is the vocabulary (i.e., number of tokens in the Reddit post) and
D
is the
dimensionality of the embeddings (
D
= 300; Paszke et al. 2019). Word embeddings are able
to represent the syntactic and semantic information attributed to words (Lai et al. 2016).
Capturing linguistic meaning allows the words in the Reddit post to serve as better input
units for BI-LSTM.
Next, a one-layer BI-LSTM was created with an input tensor of size (
N
,
L
,
H
in), where
N
is
the batch size,
L
is the sequence length, and
H
in is the size of embedding dimension (Paszke
et al. 2019); 128 features were used in the hidden state. BI-LSTM expands the LSTM cell’s
ability to consider
context
in learning representation (Goodfellow, Bengio, and Courville
2016). Context, in text data, indicates how words are influenced by neighboring words.
Unlike traditional LSTM, which can only assess the previous context (i.e., the sequence
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of words in the past), BI-LSTM takes advantages of the future context (i.e., the next
sequence of words) as well. That is, BI-LSTM processes text in both directions, updating
hidden layer activations by moving from the start of the input sentence (i.e., the forward
sequence) as well as from the end of the input sentence (i.e., the backward sequence; Graves,
Mohamed, and Hinton 2013). The BI-LSTM output was concatenated and fed into a dropout
regularization layer with probability 0.5.
Finally, the concatenated and regularized representation from the BI-LSTM layer was passed
to a FCNN (fully connected neural network) with a sigmoid activation function to obtain the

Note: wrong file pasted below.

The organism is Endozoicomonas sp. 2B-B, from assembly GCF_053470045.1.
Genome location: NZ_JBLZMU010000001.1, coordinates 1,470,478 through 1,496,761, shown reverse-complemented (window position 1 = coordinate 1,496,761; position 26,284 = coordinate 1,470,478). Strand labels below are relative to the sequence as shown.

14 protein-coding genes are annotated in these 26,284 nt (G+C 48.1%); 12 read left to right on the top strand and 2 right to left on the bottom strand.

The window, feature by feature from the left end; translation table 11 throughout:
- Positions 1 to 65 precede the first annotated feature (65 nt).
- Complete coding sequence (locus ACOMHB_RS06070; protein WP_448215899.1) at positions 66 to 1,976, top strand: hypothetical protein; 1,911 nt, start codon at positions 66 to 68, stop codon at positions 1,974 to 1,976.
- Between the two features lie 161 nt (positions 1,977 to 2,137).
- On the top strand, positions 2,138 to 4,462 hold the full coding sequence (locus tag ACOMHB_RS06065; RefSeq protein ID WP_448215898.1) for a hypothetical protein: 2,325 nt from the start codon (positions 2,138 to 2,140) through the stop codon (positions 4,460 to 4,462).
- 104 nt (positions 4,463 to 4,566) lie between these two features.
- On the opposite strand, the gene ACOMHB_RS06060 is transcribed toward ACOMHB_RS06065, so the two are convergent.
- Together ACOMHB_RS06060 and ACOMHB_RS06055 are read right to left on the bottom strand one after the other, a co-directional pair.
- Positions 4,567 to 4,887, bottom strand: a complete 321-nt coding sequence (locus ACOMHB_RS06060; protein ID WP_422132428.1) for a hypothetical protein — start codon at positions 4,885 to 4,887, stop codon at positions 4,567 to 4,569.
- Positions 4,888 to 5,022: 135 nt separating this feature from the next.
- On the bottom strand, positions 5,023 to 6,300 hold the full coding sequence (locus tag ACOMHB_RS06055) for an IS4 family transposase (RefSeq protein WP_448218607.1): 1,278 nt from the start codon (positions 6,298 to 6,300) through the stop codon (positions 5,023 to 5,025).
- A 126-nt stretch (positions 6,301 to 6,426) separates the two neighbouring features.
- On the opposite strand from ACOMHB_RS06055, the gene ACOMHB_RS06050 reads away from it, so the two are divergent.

probability that a Reddit post evinces minority stress. The FCNN layer has size 256 (i.e., 2 *
128, the number of features in the hidden state).
During training and evaluation, cross-entropy loss and the Adam optimizer were used.
Cross-entropy loss is appropriate for this binary classification problem. The Adam optimizer
adapts the learning rate throughout training (Goodfellow, Bengio, and Courville 2016) and
the following values were initialized: learning rate = 1e-3,
β
1 = 0.9,
β
2 = 0.999,
ε
= 1e-8.
Classification Results
Hand-coded hyperparameter tuning was used. Only the batch size, learning rate (i.e., alpha),
and number of epochs were tuned. Six sets of hyperparameters were examined and are
presented in Table 1. Figure 2 shows the training and validation loss. Results indicated that
accuracy and the F1 scores were greatest for hyperparameter set 1 due to a longer training
time. As shown in hyperparameter Set 3, increasing the alpha reduced the accuracy and
F1 scores. Compared to Set 2, increasing the batch size in hyperparameter Set 4 did not
influence the accuracy. We reduced the epochs in attempt to address the overfitting evident
in hyperparameter Set 1, but reducing epochs to 3 (Set 5) resulted in inferior accuracy.
Thus, although the accuracy and F1 scores were not superior in Set 2, we used these